It’s that lingering stigma that makes AI such a promising new tool in the toolbox for mental health providers. Stigma and feelings of shame can be barriers to seeking treatment, so AI tools may be particularly useful in aiding people who are struggling with mental health issues begin to get help. If people can first confide their feelings and issues to an AI tool, they may be more likely to be fully honest, because they know that a robot won’t judge them. AI tools may be particularly useful as onboarding tools if they reduce these concerns and help people get over that first hurdle of admitting that they need help.

AI robots don’t judge and help patients practice opening up

If AI tools reduce patients’ fear of being judged, they may also be particularly useful in helping people dealing with medication dependence and substance abuse disorder get help. As many as 23% of people have lied to their doctors in the past, most often about commonly stigmatized behaviors like drinking, smoking and sexual activity. It may be easier for patients to admit the true extent of their dependence to a robot rather than a human they may assume will judge them.

AI tools can also help patients overcome some other potential barriers to seeking treatment. Many potential mental health patients are concerned about confidentiality. It may take time for them to build the trust necessary to be fully honest with a human therapist. If these patients can provide information about their concerns, their behavior and their challenges to an AI tool first, or as a supplement to human-to-human therapy, these tools could help therapists more quickly get crucial information about how patients are really doing. AI tools can efficiently screen for warning signs of a crisis and alert the human therapist if a serious issue needs to be addressed right away, or a patient needs additional support, even as the therapist and patient are still getting to know one another and building trust.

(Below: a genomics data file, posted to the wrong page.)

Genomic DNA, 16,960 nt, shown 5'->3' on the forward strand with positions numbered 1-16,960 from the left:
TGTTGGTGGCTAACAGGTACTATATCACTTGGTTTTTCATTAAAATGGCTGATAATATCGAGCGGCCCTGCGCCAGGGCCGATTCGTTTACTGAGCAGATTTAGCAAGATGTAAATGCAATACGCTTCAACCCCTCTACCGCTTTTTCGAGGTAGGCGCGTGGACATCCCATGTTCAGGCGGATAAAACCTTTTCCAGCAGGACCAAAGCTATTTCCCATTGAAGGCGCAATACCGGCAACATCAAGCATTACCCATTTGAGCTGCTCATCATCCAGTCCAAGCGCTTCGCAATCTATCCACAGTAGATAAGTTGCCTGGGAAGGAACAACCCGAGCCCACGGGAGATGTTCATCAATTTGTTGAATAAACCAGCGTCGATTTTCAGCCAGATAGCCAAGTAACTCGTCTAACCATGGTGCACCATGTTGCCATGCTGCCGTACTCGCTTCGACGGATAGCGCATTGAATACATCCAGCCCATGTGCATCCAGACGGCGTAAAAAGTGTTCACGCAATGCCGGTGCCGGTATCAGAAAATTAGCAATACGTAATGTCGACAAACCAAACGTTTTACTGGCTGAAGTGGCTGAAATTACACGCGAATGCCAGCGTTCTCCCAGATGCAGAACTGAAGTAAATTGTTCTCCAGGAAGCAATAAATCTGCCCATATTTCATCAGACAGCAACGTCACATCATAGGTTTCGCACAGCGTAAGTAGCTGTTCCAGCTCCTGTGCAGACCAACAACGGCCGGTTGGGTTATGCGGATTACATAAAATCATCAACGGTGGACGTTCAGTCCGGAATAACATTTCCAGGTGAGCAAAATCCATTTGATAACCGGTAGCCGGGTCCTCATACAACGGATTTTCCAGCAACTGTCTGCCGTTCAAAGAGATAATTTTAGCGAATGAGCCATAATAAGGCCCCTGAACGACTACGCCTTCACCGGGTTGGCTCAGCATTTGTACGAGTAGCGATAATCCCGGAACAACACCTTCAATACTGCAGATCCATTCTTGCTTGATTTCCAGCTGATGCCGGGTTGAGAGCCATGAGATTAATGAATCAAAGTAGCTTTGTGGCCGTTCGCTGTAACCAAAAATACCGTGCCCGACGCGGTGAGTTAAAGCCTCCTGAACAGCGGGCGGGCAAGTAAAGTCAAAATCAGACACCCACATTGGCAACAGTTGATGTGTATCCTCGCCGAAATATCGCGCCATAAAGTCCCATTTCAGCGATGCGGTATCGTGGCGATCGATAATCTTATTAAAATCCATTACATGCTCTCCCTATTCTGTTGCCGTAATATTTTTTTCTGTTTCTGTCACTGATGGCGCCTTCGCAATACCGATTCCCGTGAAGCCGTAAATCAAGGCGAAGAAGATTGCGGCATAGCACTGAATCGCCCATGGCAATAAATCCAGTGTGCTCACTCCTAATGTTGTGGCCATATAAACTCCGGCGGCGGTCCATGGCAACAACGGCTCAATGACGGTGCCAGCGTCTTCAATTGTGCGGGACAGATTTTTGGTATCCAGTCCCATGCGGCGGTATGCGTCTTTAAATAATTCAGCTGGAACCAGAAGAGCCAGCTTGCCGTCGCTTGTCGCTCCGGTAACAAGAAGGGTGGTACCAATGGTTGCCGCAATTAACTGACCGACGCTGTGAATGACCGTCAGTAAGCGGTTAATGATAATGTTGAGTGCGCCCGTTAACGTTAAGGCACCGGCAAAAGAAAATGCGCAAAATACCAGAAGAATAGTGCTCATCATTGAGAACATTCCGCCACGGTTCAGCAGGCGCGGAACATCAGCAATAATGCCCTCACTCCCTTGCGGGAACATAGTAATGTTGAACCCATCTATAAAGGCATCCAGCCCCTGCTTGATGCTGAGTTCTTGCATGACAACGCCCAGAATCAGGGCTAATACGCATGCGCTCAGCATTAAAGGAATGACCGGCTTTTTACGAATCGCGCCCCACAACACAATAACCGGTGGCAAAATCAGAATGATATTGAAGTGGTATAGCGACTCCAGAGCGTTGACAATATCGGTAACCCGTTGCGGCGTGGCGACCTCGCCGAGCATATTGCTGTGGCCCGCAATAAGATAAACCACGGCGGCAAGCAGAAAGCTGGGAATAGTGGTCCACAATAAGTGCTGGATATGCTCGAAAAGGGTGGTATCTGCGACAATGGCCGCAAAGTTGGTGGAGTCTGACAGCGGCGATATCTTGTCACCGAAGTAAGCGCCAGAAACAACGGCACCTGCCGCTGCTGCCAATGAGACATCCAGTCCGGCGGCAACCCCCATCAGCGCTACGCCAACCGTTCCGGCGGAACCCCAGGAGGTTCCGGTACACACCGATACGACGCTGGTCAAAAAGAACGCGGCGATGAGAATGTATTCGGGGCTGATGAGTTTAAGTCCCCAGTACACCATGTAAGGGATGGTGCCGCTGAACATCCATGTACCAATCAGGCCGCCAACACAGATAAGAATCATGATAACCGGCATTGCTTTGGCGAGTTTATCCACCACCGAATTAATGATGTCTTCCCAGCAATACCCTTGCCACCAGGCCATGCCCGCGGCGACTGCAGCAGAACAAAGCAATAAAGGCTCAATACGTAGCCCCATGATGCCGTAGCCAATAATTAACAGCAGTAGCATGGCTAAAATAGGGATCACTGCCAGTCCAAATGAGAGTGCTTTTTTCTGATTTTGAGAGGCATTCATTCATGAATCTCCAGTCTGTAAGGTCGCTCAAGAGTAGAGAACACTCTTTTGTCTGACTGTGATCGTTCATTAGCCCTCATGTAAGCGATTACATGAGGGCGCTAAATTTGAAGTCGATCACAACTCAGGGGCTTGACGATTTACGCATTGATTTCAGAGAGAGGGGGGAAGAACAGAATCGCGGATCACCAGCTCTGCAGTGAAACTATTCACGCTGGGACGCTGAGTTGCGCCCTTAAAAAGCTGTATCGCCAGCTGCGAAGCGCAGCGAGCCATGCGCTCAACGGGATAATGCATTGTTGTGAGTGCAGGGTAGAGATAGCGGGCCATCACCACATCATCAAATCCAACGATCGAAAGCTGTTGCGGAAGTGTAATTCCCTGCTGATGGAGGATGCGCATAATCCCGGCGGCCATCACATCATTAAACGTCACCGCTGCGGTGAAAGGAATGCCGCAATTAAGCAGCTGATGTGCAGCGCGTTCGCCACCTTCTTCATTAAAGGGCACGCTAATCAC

The use of AI tools in mental health treatment can also help overcome another major barrier to seeking treatment: cost. Roughly a third of Americans who want to seek mental health treatment say that cost or lack of insurance coverage are holding them back. AI tools can serve as a low-cost entry point for new patients, allowing them to access some basic information about their condition and alerting them when they need to speak to a human therapist for a more complicated or severe problem. These tools can also serve as an ongoing supplement to work with a human therapist, giving patients a daily touchpoint for additional support between appointments.

AI tools will never replace human therapists. But AI tools can be useful in onboarding new patients and can serve as a supplement to a therapist’s care. These tools will be particularly useful for patients who are more likely to be held back by stigma or fear of judgment, including younger adults and people struggling with substance use. They can also help cost-sensitive patients access a basic level of support and learn more about what treatments might be useful and when escalation to a human therapist is recommended.

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April🌞Starr

Honest, good-hearted, love to write ,love to smile, I'm a mental health advocate and I believe in the lord

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April🌞Starr